May 8, 1962 is a day I will never forget. It was the first concert I ever promoted. I was in college at the time. I attended Youngstown University. Today it is called Youngstown State.
During registration, I complained about the $35 per semester student activity fee that we had to pay. I thought students should receive more than just tickets to the school’s basketball and football games.
When the Director of Student Activities asked me what I thought we should receive instead, I replied, “tickets to concerts.”
The director told me that the school had no experience producing concerts and if I could put together a proposal she would consider it. “And by the way, who would you suggest. We don’t want any trouble,” she cautioned.
I knew if I wanted the school to bring in concerts, I would have to suggest something safe, since I knew the school would never consider a rock concert at that time.
After I thought about it, I said, “The Four Freshmen.”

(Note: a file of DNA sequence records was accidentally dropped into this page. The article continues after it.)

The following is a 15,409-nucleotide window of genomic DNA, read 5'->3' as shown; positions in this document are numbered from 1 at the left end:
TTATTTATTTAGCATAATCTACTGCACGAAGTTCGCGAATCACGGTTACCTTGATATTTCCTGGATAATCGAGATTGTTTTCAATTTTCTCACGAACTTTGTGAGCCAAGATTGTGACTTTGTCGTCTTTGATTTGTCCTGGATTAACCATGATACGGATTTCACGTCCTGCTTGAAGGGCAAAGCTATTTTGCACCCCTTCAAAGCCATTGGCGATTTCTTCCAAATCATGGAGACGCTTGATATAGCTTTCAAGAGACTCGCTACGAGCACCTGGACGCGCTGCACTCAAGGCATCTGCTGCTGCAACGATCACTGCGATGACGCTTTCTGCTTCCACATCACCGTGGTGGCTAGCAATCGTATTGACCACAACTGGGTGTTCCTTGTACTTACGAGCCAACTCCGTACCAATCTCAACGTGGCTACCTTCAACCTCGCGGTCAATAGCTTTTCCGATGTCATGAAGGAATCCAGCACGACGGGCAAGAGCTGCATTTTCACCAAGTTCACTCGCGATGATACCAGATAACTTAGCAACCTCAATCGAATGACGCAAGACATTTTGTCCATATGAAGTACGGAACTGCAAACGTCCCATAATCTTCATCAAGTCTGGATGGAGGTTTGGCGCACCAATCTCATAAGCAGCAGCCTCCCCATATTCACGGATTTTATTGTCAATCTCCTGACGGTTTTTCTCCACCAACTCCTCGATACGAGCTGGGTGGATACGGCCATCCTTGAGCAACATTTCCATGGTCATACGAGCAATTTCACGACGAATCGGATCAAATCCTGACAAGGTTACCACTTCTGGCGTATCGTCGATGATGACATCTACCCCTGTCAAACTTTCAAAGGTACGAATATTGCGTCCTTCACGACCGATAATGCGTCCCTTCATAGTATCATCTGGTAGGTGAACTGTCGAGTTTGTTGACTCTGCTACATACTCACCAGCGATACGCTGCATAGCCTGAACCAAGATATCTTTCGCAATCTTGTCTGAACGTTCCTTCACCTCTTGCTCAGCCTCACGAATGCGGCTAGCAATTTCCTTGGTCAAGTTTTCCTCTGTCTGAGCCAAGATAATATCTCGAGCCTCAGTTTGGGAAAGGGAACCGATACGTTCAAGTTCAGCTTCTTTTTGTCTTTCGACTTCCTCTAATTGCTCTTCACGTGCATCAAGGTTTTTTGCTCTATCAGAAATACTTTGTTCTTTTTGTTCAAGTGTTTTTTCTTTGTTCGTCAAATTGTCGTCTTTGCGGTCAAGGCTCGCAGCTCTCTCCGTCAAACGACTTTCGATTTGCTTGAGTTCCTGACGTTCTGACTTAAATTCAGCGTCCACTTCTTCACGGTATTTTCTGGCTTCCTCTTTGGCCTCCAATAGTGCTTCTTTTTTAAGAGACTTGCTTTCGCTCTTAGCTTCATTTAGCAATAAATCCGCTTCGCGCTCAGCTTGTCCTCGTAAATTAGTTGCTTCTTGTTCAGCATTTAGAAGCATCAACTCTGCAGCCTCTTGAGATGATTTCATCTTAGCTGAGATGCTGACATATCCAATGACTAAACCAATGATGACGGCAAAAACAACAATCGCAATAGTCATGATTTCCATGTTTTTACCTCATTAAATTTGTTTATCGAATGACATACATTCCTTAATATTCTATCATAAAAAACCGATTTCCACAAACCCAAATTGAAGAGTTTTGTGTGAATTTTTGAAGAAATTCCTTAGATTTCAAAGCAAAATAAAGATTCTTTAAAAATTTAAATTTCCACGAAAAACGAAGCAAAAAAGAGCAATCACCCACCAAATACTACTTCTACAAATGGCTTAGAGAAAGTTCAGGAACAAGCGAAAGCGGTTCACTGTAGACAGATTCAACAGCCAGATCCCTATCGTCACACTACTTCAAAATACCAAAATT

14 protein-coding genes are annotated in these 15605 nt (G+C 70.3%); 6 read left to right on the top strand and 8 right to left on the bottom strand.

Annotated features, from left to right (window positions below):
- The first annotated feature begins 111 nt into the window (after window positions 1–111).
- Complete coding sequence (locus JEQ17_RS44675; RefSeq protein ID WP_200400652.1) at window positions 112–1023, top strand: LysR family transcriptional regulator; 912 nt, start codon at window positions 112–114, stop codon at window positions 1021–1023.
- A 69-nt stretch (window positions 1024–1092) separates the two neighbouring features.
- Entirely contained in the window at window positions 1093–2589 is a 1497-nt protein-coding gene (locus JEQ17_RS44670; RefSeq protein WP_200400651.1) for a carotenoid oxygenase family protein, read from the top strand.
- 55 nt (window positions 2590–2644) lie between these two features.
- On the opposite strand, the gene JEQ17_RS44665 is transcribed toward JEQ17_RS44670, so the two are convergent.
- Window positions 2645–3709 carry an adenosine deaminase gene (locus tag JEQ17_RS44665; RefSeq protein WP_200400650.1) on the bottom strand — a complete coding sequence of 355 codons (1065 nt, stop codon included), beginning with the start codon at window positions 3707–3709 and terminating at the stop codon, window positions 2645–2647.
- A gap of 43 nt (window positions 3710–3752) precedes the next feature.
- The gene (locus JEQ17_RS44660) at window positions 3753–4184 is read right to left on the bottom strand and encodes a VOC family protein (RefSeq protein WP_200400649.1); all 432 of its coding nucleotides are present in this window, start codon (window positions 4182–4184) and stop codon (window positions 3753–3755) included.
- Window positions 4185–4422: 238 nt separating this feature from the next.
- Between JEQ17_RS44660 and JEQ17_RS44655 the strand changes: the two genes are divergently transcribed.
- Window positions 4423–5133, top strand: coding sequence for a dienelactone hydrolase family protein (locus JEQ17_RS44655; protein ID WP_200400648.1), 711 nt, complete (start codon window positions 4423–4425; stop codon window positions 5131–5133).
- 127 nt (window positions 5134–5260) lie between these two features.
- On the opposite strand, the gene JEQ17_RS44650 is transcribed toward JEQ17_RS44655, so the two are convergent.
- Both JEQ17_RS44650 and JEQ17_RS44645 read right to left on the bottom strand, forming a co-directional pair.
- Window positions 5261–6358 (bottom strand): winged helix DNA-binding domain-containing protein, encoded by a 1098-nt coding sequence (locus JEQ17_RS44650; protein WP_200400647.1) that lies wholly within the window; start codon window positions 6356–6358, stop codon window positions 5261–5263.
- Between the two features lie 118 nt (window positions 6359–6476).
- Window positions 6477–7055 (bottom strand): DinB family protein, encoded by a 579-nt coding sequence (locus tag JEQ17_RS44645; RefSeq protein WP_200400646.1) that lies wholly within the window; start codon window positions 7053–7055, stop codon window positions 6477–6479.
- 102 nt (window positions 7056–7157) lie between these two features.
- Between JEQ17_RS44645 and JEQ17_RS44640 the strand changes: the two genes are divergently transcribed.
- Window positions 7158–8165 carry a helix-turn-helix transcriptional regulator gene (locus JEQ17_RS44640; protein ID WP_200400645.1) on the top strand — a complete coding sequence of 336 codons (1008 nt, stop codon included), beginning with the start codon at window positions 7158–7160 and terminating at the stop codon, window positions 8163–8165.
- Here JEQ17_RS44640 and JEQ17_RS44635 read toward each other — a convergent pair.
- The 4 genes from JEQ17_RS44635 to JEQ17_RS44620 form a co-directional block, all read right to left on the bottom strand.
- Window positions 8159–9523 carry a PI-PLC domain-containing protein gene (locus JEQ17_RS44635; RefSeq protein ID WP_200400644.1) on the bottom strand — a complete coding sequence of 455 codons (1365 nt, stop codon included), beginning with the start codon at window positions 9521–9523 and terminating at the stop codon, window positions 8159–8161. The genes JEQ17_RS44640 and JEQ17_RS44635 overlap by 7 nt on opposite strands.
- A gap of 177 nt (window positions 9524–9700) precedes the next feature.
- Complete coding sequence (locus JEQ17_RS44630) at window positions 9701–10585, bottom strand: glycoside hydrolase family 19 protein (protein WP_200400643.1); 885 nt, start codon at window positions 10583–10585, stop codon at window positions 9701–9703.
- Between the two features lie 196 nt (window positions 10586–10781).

“I like that,“ she said, “if you will put the whole thing together, the school will pay for part of a student’s ticket.”
It would be my risk. If I sold a lot of tickets, I could make money, but if I didn’t sell enough, I would have to pay for the loss. Even though The Four Freshmen didn’t have a hit record, I thought enough people would pay to see them – enough to at least break even. But that wasn’t to be the case.
The tickets were only $3.00. I was selling them in advance, but not many. On the night of the show, I needed to sell another 300 tickets to breakeven, but that didn’t happen. I lost what seemed like a fortune-$900.00
On my first venture as a concert promoter, I paid to take a course in Concert Promotion 101. It cost me $900.00.
I lost money on the next two concerts, but I didn’t give up. Two years later on September 14, 1964, I beat out a lot of well-experienced national promoters and brought The Beatles in concert to Pittsburgh. This made up for all my previous losses.
Did you ever lose money taking a risk? Did you give up? Let me hear your story?